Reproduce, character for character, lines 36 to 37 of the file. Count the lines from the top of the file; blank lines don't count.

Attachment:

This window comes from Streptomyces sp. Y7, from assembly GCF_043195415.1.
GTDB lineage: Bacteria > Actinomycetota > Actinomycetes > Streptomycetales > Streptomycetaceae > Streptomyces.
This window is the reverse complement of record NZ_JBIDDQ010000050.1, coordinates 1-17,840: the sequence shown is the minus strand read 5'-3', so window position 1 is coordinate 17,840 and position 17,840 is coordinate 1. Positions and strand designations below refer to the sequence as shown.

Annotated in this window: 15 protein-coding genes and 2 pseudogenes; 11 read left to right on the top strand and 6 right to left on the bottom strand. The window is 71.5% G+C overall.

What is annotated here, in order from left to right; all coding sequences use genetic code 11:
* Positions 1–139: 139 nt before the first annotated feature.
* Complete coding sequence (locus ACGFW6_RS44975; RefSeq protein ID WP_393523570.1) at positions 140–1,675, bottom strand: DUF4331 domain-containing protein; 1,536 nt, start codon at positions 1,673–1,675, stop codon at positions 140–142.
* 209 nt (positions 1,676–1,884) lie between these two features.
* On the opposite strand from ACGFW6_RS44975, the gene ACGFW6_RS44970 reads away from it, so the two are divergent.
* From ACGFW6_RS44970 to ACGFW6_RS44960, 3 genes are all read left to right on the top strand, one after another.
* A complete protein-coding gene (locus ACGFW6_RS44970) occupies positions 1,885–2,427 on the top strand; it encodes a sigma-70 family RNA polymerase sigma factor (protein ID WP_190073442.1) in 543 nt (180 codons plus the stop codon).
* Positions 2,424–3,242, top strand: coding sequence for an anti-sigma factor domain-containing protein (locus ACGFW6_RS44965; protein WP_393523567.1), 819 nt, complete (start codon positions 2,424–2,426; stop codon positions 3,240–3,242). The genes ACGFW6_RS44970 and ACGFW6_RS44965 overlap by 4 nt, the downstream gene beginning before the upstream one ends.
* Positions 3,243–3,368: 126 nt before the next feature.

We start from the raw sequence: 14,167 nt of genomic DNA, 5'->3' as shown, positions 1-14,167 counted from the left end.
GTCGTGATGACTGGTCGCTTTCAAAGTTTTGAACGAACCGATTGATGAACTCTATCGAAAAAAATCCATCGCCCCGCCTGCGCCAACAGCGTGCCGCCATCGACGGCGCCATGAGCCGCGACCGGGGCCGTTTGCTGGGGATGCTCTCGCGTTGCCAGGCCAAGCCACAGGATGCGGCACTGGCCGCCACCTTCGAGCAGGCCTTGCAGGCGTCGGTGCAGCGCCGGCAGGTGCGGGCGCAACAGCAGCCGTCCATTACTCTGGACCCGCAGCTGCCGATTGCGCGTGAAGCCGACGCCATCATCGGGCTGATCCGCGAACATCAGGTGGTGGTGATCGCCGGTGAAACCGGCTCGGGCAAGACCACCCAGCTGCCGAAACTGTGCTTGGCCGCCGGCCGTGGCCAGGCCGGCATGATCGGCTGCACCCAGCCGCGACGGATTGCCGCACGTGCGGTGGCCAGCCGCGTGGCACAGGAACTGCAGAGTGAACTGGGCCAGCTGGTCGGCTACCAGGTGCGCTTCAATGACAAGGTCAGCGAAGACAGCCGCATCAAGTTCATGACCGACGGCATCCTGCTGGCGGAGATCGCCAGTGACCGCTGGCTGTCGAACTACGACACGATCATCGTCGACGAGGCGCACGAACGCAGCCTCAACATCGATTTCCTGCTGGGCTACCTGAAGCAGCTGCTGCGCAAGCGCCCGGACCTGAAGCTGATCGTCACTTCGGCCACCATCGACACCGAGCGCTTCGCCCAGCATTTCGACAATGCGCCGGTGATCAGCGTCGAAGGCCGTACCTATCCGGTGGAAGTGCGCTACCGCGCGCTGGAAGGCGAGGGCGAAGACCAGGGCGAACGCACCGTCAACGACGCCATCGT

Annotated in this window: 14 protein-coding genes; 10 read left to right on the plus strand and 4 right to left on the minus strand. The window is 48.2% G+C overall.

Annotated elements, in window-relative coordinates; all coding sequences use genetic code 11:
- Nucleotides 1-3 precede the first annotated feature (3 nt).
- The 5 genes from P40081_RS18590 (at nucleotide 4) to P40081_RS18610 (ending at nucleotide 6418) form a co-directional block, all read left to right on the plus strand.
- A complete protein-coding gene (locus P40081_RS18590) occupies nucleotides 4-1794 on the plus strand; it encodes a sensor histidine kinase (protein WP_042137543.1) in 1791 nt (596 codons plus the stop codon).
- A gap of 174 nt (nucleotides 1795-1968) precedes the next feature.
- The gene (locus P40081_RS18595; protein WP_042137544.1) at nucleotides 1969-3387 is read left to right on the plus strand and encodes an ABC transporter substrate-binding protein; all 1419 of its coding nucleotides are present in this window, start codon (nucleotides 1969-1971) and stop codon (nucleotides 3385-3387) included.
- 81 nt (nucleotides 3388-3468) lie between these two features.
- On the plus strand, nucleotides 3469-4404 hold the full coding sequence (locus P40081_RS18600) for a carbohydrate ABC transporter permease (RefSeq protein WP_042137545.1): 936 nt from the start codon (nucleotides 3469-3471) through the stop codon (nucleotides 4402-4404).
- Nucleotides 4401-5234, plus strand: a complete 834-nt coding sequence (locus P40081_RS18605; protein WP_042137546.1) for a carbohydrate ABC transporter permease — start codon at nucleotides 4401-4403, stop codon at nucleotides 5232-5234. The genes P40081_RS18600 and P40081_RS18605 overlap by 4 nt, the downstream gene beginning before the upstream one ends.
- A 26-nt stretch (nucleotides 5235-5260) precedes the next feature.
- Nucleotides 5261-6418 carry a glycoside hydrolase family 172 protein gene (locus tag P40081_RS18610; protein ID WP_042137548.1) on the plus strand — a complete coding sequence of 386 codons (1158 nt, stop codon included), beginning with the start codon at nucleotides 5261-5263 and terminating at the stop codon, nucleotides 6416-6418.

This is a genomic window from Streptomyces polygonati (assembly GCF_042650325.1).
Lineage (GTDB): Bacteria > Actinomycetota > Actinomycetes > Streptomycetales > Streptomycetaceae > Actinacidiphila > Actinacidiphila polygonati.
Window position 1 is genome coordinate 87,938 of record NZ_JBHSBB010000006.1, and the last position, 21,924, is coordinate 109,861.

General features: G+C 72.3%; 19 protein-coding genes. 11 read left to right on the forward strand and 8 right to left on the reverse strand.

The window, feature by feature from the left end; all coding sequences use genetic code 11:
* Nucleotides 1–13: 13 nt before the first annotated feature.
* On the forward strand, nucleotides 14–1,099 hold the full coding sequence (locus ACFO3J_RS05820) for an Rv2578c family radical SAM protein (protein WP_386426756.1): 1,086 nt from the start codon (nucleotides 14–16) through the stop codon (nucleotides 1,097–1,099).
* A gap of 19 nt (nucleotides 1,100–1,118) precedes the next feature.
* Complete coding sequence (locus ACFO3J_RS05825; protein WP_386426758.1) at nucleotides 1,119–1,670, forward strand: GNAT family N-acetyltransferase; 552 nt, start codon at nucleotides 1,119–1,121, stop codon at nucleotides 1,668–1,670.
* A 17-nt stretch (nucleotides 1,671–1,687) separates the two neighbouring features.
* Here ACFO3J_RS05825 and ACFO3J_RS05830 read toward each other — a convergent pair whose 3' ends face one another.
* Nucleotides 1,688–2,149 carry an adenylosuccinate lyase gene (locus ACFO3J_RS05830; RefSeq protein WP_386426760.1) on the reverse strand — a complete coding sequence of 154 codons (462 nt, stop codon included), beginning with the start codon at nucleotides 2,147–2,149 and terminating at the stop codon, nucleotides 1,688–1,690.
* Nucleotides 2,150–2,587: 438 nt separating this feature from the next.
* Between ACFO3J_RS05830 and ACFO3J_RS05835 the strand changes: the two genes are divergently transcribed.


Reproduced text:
* Complete coding sequence (locus ACFO3J_RS05825; protein WP_386426758.1) at nucleotides 1,119–1,670, forward strand: GNAT family N-acetyltransferase; 552 nt, start codon at nucleotides 1,119–1,121, stop codon at nucleotides 1,668–1,670.
* A 17-nt stretch (nucleotides 1,671–1,687) separates the two neighbouring features.